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How to Perform a Clean Install of OS X Mountain Lion on a Startup Drive

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How to Perform a Clean Install of OS X Mountain Lion on a Startup Drive
How to Perform a Clean Install of OS X Mountain Lion on a Startup Drive
Screen shot courtesy of Coyote Moon, Inc.

The OS X Mountain Lion installer that you download from the Mac App Store can perform both an upgrade install (the default) and a clean install. A "clean" install means that you start fresh, by erasing all of the data on the target drive. You can perform a clean install on your startup drive, on another internal drive or volume, or on an external drive or volume. The process is a bit more difficult to perform on a startup drive because Apple doesn't provide bootable media for the OS X Mountain Lion installer; instead, you download the OS directly to your Mac from the Mac App Store. Since you run the installer from your Mac, you can't erase the startup drive and run the installer at the same time.

Fortunately, there are alternative ways to perform a clean install on a Mac when the target for the installation is the startup drive.

What You Need to Perform a Clean Install of OS X Mountain Lion

  • The Mountain Lion Installer, which is available from the Mac App Store. Your Mac must be running OS X Snow Leopard (10.6) or later to access the Mac App Store.

  • The installer is downloaded to the /Applications folder. Please note: When you download Mountain Lion, the installer will start automatically. Be sure to quit the installer and read the rest of this guide before starting the installation process.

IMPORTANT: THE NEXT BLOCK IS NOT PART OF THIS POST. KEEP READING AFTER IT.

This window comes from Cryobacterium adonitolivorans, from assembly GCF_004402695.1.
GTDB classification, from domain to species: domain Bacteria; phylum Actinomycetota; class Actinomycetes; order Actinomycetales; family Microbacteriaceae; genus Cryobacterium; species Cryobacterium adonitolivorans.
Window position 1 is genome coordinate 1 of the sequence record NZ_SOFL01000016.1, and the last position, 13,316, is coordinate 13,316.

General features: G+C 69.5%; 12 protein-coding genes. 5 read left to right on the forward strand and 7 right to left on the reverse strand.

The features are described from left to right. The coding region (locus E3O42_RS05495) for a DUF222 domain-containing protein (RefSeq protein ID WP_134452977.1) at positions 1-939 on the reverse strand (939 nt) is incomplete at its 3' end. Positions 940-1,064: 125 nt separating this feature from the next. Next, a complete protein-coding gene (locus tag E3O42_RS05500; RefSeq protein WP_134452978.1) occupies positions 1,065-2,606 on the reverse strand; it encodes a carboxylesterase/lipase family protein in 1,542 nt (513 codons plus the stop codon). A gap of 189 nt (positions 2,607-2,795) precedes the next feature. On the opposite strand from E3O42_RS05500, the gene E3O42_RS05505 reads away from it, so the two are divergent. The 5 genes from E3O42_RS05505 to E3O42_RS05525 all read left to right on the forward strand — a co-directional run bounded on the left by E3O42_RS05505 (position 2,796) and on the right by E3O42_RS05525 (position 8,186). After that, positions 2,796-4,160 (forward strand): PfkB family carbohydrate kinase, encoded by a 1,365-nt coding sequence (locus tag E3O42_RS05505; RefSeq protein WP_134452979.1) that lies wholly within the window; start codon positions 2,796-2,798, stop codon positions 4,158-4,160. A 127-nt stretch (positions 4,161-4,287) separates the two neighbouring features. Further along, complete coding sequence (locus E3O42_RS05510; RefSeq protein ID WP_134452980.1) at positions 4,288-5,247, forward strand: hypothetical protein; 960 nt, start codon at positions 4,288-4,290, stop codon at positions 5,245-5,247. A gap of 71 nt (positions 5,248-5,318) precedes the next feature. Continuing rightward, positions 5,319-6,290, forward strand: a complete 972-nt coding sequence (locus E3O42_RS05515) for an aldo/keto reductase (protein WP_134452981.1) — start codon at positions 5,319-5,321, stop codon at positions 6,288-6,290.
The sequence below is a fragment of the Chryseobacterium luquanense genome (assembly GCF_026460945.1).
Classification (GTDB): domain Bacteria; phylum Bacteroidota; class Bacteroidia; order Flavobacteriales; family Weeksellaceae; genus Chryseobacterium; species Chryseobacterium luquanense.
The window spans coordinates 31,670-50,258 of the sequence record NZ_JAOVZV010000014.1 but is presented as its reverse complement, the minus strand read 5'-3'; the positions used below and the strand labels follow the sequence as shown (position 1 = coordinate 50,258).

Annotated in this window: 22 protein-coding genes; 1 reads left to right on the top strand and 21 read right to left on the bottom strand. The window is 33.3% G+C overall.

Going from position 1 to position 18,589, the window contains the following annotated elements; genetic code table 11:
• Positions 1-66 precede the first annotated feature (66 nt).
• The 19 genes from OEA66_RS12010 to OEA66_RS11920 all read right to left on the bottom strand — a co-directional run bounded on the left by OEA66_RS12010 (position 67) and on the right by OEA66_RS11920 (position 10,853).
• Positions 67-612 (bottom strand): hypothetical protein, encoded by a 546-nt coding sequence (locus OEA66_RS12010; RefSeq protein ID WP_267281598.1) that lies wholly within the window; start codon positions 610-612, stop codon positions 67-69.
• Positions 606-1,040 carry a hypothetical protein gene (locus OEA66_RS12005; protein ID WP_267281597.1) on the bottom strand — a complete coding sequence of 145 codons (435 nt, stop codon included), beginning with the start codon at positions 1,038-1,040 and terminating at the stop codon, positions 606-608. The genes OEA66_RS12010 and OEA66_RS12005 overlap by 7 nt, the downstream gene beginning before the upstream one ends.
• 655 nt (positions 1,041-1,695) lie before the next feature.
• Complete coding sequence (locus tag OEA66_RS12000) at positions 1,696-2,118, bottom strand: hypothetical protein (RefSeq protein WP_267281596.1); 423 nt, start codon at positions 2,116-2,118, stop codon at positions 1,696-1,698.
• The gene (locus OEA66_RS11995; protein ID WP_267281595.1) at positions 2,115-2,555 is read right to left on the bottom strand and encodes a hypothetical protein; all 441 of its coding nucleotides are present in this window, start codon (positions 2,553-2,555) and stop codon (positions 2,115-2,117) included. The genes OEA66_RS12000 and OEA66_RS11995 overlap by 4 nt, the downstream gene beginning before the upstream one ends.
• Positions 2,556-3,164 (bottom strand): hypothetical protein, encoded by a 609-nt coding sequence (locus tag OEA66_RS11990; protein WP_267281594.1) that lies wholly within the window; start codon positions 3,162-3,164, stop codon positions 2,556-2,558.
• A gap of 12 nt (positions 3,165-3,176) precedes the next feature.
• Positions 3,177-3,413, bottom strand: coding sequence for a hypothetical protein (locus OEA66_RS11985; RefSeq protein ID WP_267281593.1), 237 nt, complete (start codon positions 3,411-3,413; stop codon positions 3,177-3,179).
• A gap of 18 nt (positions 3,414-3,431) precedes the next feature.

• A supported Mac. The OS X Mountain Lion Minimum Requirements guide lists the Macs that can run Mountain Lion, as well as recommendations beyond the minimum.

  • A target drive or partition. The target volume must be at least 8 GB in size. You can squeeze Mountain Lion onto a smaller drive, but there won't be much space left for user data and applications. I recommend a minimum volume size of at least 60 GB, which will provide sufficient room for the OS, user data, apps, and some free scratch space. That's my personal minimum. Consider not just how much space you need right now, but how much space you might need in the future. I installed Mountain Lion on a 320 GB volume, which is about right for the type of work I do.

  • 650 MB of free space for the Recovery HD partition. This is a hidden partition created by the Mountain Lion installer. It contains a bootable system with utilities for performing basic disk repair, as well as the ability to re-install the OS if necessary.

  • A current backup. Performing a clean install of OS X Mountain Lion will erase all of the data on the target disk. For most of us, this will be the Mac's startup drive.

If you haven't already performed a backup, you can find instructions in the following guides:

Mac Backup Software, Hardware, and Guides for Your Mac

Time Machine - Backing Up Your Data Has Never Been So Easy

Back Up Your Startup Disk Using Disk Utility

What Is the Target Drive for the Clean Install of Mountain Lion?

This guide covers performing a clean install of Mountain Lion on a startup drive.

If you intend to install OS X Mountain Lion on a second internal drive or volume, or an external USB, FireWire, or Thunderbolt drive, then you need the How to Perform a Clean Install of OS X Mountain Lion on a Non-Startup Drive guide.

Before you can perform a clean install of Mountain Lion on a startup drive, you must create a copy of the Mountain Lion installer on bootable media; the choices are a DVD, a USB flash drive, or a bootable external drive.

The Create Bootable Copies of the OS X Mountain Lion Installer guide has all the information you need. Use the guide to prepare your bootable media, and then meet us on page 2 of this guide.

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